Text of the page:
Did I mention that Black girls aren’t safe?
Law enforcement failed. Surprise, surprise? Thousands of rape kits go untested every year. This is assuming we get that far. If by some miracle you make it through your family and community, and they believe you, and it gets to law enforcement, one of the first questions is, “What did you do to entice him? Is there something you might’ve done or said to attract that behavior?” Then, once that is processed, and you recounted this story and re-lived this trauma at least three times, we’re going to do this invasive rape kit, hoping that there’s some traces left of your abuser inside of you. If it is tested/processed, we might move to settle, with conditions of you never exposing this person. If you go to trial, may God and your therapist (pending you have one) be with you, while you are made to look like a criminal as a defense. Don’t let it be someone who law enforcement is biased towards, because the patriarchal misogynistic good ole boys that is law enforcement may aid the abuser in the process. Or, they’ll just do like our friends in Chicago PD did for R.Kelly and give them a heads up they’re coming, so they know to clear anything incriminating.
So the idea that people don’t report their abuse is clearly crazy, because the system is on their side, right? Black girls aren’t safe.
The entertainment industry has failed. R.Kelly was a cash cow, constantly producing revenue, so why would he be dropped from his label? Keep artist happy, by any means necessary. That’s how they put out their best work. Keep the image clean, keep them happy, keep the money coming and you can sleep at night. That’s it. That’s all that’s required of you. You don’t have to consider the lives that are being destroyed in the process — unless it is the artist. That life is untouchable and must be protected at all times, even if it is at the expense of others. Black girls aren’t safe.
Then there’s “us.” The “us” who said “he was never convicted or found guilty,” as though all of those NDAs didn’t exist, and continued to support his music. The “us” who blamed the system, because it's no secret that the Black man is often persecuted by Eurocentric spaces, castrated in so many ways, and the target of genocide. So we, as the black community, affirm, uplift and support him by any means necessary. In turn, the black man supports and preserves himself, by any means necessary, at the expense of every other creature, including the black woman from whence he came. The misogyny is real, and so his horrible behavior is cloaked in grace, absent of accountability. And if indeed somehow he is called to the carpet on it, it’s an “attempt to bring another black man down.” We failed y’all.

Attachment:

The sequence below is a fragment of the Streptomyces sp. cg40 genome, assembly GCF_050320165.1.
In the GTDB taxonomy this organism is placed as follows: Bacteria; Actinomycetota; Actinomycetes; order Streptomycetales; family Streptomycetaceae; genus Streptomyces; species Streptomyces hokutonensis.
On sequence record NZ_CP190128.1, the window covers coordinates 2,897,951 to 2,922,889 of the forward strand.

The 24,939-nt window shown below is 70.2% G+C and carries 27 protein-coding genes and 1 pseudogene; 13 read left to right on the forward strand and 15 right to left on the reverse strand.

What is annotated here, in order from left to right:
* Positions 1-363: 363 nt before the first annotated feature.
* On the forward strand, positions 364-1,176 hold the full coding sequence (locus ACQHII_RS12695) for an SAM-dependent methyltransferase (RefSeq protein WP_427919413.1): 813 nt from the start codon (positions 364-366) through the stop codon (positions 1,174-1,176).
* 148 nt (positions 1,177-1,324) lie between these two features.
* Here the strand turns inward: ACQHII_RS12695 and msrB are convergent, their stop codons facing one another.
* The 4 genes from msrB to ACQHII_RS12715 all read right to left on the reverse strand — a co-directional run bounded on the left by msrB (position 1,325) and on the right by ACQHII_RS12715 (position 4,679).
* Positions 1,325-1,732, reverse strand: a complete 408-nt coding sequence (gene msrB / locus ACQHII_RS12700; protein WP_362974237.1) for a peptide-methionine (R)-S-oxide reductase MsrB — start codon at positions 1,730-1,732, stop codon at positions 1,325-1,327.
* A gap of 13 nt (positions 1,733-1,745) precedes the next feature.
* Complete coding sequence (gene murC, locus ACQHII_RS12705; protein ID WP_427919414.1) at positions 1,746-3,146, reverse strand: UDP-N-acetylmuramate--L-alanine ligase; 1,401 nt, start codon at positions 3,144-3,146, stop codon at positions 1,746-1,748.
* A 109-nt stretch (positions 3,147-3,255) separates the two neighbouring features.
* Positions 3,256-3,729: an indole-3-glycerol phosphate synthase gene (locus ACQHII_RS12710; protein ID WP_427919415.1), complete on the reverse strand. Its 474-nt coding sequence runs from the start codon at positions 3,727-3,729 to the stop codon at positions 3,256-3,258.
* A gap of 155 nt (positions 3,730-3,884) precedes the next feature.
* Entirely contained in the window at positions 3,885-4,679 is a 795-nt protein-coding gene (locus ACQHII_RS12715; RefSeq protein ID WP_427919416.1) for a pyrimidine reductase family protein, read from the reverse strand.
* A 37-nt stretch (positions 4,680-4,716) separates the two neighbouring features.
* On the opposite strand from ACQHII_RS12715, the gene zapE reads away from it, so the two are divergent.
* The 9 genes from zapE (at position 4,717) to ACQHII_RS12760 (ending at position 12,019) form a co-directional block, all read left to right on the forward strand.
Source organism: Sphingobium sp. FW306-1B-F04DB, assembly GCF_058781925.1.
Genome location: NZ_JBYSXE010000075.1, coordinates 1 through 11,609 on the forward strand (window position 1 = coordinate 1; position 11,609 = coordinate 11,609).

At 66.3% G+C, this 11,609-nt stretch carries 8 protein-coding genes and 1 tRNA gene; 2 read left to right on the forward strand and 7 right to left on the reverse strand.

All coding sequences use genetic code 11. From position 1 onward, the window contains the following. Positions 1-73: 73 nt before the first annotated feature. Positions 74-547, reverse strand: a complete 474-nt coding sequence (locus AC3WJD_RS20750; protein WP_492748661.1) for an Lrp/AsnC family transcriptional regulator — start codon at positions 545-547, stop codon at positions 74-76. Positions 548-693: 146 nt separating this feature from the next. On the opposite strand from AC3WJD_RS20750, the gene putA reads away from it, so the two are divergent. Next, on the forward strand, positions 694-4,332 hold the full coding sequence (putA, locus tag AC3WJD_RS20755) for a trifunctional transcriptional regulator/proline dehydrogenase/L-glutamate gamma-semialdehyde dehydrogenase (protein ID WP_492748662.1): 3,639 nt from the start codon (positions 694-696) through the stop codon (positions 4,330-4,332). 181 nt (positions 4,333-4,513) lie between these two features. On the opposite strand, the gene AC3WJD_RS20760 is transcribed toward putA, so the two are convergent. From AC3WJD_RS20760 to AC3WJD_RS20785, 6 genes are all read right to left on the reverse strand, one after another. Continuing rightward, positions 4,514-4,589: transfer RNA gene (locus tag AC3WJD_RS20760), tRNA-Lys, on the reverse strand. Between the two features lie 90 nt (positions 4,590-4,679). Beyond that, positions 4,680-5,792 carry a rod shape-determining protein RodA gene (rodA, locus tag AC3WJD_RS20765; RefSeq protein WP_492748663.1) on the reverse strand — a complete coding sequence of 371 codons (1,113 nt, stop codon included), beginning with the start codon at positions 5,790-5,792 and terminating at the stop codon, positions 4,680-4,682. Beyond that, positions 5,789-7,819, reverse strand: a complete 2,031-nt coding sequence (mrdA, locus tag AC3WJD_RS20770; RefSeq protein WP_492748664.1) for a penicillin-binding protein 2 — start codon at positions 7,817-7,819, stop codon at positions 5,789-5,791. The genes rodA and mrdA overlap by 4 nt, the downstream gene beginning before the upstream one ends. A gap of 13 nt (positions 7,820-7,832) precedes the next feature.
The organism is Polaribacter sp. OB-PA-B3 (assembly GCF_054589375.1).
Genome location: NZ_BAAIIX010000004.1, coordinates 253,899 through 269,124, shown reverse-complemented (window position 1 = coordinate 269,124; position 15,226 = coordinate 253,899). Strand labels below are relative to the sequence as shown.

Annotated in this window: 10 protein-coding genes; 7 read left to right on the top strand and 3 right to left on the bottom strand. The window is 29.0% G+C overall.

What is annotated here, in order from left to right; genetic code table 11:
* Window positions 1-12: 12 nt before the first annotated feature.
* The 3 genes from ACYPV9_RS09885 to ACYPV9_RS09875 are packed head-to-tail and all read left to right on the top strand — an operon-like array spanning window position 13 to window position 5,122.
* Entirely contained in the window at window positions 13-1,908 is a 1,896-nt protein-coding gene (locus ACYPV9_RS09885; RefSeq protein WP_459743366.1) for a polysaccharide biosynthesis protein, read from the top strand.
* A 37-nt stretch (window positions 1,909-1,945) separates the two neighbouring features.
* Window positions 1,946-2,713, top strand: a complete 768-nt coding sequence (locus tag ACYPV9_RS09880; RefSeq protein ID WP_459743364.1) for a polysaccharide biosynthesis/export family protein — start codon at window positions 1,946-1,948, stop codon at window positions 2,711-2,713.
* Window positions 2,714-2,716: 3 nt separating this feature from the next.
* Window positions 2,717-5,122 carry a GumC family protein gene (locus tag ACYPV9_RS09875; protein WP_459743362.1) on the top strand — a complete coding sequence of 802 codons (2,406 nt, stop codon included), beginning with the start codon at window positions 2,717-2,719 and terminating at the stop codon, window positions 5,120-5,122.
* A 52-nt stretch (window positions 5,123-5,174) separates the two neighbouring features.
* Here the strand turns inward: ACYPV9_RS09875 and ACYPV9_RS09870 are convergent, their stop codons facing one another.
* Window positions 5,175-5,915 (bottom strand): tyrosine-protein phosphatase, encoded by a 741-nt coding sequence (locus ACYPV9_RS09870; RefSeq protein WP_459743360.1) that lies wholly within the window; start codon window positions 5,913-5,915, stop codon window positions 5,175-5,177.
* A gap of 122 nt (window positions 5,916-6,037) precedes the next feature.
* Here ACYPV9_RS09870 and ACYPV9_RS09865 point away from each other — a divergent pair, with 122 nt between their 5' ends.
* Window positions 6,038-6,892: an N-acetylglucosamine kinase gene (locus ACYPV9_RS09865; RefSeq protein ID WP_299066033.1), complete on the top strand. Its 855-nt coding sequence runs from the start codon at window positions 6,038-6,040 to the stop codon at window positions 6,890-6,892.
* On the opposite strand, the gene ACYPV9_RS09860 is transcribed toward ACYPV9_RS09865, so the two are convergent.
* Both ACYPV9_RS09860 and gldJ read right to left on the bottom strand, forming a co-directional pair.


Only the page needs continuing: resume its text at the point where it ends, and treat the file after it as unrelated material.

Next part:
We failed because we’d rather offer equal injustice than any justice at all, because “if he was white, we wouldn’t be persecuting him.” We failed because we couldn’t believe the word of some victims, because “we didn’t see it ourselves.” We failed because some of “us” dated grown men in high school, and since “everyone” was doing it, it couldn’t be wrong, right? We failed because to address the trauma of those victims meant addressing some of our own, and “what happens in this house, stays in this house,” if it “happened at all.” We failed because “he was a victim too,” so that excuses his behavior somehow, and of all of the team around him facilitating these transactions with these girls, we were willing to pray, but “therapy” for a guy who could afford it was out of the question because, “Black people don’t go to the therapy. They go to church,” because that’s the most healthy space for healing, huh?
We failed, because those of “us” who experienced assault and hadn’t unpacked our own trauma, pre-consciously have buried it so deep, that if we have to pick between “false accusations of victims”, or “Step in the Name of Love” and “I Believe I Can Fly,” we’re going with the songs, because those are less triggering. We failed every time we said “but what about (insert accomplice here),” as though if we redirect our attention to someone else, it somehow lessens the weight and responsibility of R.Kelly. We failed when we sat around and victim-shamed women for not coming forward, although we are literally witnessing "live and in living color" how victims are treated. We failed when we cease to give people room to change their minds, even though we had the room, because everyone didn’t cancel R. Kelly in 2002. For some of “us,” it took years. For some of us, it took this past weekend.
We failed, because Black and brown girls’ safety is strictly conditional. We believe in conditional safety, that is only available if she is worthy. And since we believe in conditional safety, we also believe in conditional love. We love the parts of her we are OK with, instead of loving the “whole” person, without condition.
We failed — hard. But there’s some good news, today. Now that we are aware of these things, we don’t have to fail anymore.